Celebrated travel writer William Dalrymple will be in Dubai for EAFL next month
‘I’ve got a TV crew making angry faces at me,’ laughs William Dalrymple, on the phone to Time Out from his farm in Delhi. The Scottish historian and travel writer will be in Dubai for EAFL next month, but when we speak to him he’s busy putting together his own project, the Jaipur Literature Festival. ‘The programme goes to press tonight, so it’s not a calm day,’ he says, although his refined upper-class accent never wavers from calm composure.
He may be talking to us under the angry glare of an impatient TV crew, occasionally whispering that he’ll ‘be there in five minutes’ in response to the ‘hurry ups’ from beyond, but Dalrymple remains engaging, enthusiastic and eager to talk throughout our interview. Even when a rabid-sounding dog starts barking wildly in the background, he continues talking politely and with poise, resisting the urge to scold the canine in question.
Likely to be one of the most entertaining fixtures at EAFL, Dalrymple’s award-winning books (all of which have garnered gushing critical acclaim) comprise a 25-year love affair with the strange and the sacred in India, covering subjects as diverse as medieval history, Moghuls, religion, caste wars and, in most recent work Nine Lives, Jainism. Oh, and there’s the Jaipur Literature Festival, of course. Described by Tina Brown, former editor of Vanity Fair and The New Yorker, as ‘the greatest literary show on earth’, is he in competition with EAFL? ‘There’s a large cheque in the post going to Tina Brown after that,’ he laughs. ‘But there’s no finite number of literary festivals. They’re spreading like swine flu at the moment, and none of them seem to be becoming less popular by dent of the competition. I think it’s a case of the more, the merrier.’
Just how merry – or, rather, important – it is that litfests are popping up all over the globe is evidenced by Dalrymple’s experience of past Jaipurs. ‘By far our most popular events last year were the Pakistani writers,’ he tells us. ‘This was only two months after the attacks on Mumbai and the massacres of ordinary civilians [at the hands of] Pakistani nationals.’ He adds that right-wing politicians in Mumbai had threatened bookshops that stocked Pakistani books, making the presence of Pakistani authors at Jaipur potentially problematic. ‘[But] people were fascinated to meet Pakistanis,’ he says. ‘Many Indians hadn’t met a Pakistani until the festival, nor heard liberal Pakistanis express their version of events. There were some hostile questions, but there was rapt interest.’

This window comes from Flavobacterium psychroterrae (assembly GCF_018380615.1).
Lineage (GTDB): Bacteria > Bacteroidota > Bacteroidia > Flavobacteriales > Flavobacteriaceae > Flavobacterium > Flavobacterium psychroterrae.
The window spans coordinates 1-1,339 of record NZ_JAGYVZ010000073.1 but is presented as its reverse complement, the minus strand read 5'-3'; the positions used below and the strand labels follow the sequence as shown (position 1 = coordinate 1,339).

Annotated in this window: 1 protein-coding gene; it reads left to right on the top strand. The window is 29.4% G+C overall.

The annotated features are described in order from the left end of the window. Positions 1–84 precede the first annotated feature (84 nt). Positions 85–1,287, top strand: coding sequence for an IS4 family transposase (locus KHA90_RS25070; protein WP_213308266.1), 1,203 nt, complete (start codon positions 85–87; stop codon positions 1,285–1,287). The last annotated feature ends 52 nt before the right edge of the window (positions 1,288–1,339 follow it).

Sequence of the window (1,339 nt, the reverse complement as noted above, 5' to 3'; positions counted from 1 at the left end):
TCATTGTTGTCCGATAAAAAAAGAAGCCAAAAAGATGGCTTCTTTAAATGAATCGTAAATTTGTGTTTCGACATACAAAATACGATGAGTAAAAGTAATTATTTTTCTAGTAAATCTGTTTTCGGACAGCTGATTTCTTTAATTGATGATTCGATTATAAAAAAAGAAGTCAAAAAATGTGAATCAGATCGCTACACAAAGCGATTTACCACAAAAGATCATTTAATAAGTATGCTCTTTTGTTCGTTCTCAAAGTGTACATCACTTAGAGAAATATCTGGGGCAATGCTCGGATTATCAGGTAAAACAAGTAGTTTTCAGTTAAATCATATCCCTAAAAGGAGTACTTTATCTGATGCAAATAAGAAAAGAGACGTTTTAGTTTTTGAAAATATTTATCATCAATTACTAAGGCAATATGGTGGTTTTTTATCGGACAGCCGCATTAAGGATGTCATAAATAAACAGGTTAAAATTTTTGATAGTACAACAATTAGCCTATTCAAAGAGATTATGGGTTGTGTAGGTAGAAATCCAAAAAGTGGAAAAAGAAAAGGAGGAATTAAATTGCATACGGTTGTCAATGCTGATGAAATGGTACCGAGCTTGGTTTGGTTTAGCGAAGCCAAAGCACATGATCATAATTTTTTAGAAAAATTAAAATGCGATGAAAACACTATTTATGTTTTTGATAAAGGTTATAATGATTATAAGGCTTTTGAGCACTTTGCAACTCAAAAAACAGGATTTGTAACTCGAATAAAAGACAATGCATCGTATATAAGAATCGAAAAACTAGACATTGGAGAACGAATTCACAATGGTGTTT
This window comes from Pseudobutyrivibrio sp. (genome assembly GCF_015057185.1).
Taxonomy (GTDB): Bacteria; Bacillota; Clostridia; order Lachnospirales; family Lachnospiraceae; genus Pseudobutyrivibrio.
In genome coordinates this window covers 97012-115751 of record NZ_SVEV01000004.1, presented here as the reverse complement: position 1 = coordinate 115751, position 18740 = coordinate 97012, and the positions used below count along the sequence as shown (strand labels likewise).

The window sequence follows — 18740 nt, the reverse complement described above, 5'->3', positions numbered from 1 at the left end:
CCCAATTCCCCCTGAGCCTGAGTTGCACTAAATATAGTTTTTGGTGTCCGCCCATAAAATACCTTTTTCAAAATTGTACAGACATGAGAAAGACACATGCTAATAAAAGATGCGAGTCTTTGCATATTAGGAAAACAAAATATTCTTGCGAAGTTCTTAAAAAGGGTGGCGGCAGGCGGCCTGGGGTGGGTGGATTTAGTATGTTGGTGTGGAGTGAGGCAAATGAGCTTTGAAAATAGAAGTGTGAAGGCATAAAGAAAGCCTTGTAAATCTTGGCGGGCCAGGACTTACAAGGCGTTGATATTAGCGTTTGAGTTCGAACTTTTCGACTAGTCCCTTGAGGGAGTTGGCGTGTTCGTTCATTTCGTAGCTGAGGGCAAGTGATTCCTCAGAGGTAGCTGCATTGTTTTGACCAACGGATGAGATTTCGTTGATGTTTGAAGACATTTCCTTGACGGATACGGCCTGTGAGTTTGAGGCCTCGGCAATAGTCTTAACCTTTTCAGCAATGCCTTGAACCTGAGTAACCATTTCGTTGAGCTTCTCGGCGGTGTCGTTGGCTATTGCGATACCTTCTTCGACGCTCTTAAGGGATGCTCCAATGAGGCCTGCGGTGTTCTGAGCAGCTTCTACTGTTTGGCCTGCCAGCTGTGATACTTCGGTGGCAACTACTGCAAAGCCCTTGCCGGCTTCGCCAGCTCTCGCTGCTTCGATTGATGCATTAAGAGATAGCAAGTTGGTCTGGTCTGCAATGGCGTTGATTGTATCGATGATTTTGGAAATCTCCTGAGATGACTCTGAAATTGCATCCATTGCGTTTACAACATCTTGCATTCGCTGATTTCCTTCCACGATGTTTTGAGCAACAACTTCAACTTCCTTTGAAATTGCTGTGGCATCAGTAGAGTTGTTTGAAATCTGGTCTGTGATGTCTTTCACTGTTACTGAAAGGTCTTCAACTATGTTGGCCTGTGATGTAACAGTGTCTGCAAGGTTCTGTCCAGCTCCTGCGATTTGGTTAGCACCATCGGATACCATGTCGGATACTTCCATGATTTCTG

Rapt interest and engagement over contentious issues reminds us of last year’s EAFL. A session by Rajaa al-Sanea, for example, whose debut novel Girls of Riyadh was banned in Saudi Arabia for its frank criticism of what it perceived to be the kingdom’s oppressive interpretation of Islam, was packed with people keen to question the young author, whether they agreed with her work or not.
A thunderous round of applause for al-Sanea at the end signalled that an understanding had been reached between the differing factions. That kind of success, however, was overshadowed when star author Margaret Atwood dropped out over a censorship row. But Dalrymple is quick to point out that censorship is ‘hardly a uniquely Arab problem’, and shouldn’t undermine EAFL. ‘The response to the festival last year shows there is an appetite for literature [in Dubai],’ he says. ‘Had the festival happened and no one turned up, that would have been a very different thing. But that’s not what happened.’
Dalrymple is coming along because, he confesses, Dubai is ‘a bit of the map I should be learning more about’. He admits his knowledge of the Gulf is limited, but before becoming a journalist in India in the late ’80s and subsequently settling in Delhi, Dalrymple had planned on making a career in the Middle East. ‘I could have easily ended up as a full-time Arabist rather than a full-time South Asianist,’ he says. ‘I was a keen teenage archaeologist and I was supposed to have a job with the British School of Archaeology in Iraq, but it was closed down by Saddam Hussein just before I got there.’
Perhaps when he’s finished writing about India he’ll consider the Gulf. But can he ever be finished with India? ‘After 25 years, every day something weird still happens,’ he laughs. ‘It’s still a country that has the capacity to amaze and delight. It’s fantastically unpredictable, and it can be deeply frustrating. But whatever it is, it’s never boring.’